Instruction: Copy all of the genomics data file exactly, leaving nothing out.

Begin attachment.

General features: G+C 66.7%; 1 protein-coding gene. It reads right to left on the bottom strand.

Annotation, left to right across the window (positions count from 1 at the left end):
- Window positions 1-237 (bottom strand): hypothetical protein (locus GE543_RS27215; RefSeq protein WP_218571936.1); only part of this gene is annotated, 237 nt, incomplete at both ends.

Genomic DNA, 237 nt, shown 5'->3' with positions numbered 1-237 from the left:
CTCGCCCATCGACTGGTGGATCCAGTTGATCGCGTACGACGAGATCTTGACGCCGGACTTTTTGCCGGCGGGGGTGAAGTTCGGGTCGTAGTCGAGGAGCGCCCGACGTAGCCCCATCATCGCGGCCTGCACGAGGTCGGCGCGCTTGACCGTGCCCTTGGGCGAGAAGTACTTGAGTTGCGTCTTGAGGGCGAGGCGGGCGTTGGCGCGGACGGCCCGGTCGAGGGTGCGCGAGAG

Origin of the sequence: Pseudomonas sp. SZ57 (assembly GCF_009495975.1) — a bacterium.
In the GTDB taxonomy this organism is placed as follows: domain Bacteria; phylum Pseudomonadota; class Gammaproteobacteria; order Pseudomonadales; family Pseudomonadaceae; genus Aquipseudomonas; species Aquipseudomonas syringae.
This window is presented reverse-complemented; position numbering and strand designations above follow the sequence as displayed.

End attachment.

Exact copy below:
General features: G+C 66.7%; 1 protein-coding gene. It reads right to left on the bottom strand.

Annotation, left to right across the window (positions count from 1 at the left end):
- Window positions 1-237 (bottom strand): hypothetical protein (locus GE543_RS27215; RefSeq protein WP_218571936.1); only part of this gene is annotated, 237 nt, incomplete at both ends.

Genomic DNA, 237 nt, shown 5'->3' with positions numbered 1-237 from the left:
CTCGCCCATCGACTGGTGGATCCAGTTGATCGCGTACGACGAGATCTTGACGCCGGACTTTTTGCCGGCGGGGGTGAAGTTCGGGTCGTAGTCGAGGAGCGCCCGACGTAGCCCCATCATCGCGGCCTGCACGAGGTCGGCGCGCTTGACCGTGCCCTTGGGCGAGAAGTACTTGAGTTGCGTCTTGAGGGCGAGGCGGGCGTTGGCGCGGACGGCCCGGTCGAGGGTGCGCGAGAG

Origin of the sequence: Pseudomonas sp. SZ57 (assembly GCF_009495975.1) — a bacterium.
In the GTDB taxonomy this organism is placed as follows: domain Bacteria; phylum Pseudomonadota; class Gammaproteobacteria; order Pseudomonadales; family Pseudomonadaceae; genus Aquipseudomonas; species Aquipseudomonas syringae.
This window is presented reverse-complemented; position numbering and strand designations above follow the sequence as displayed.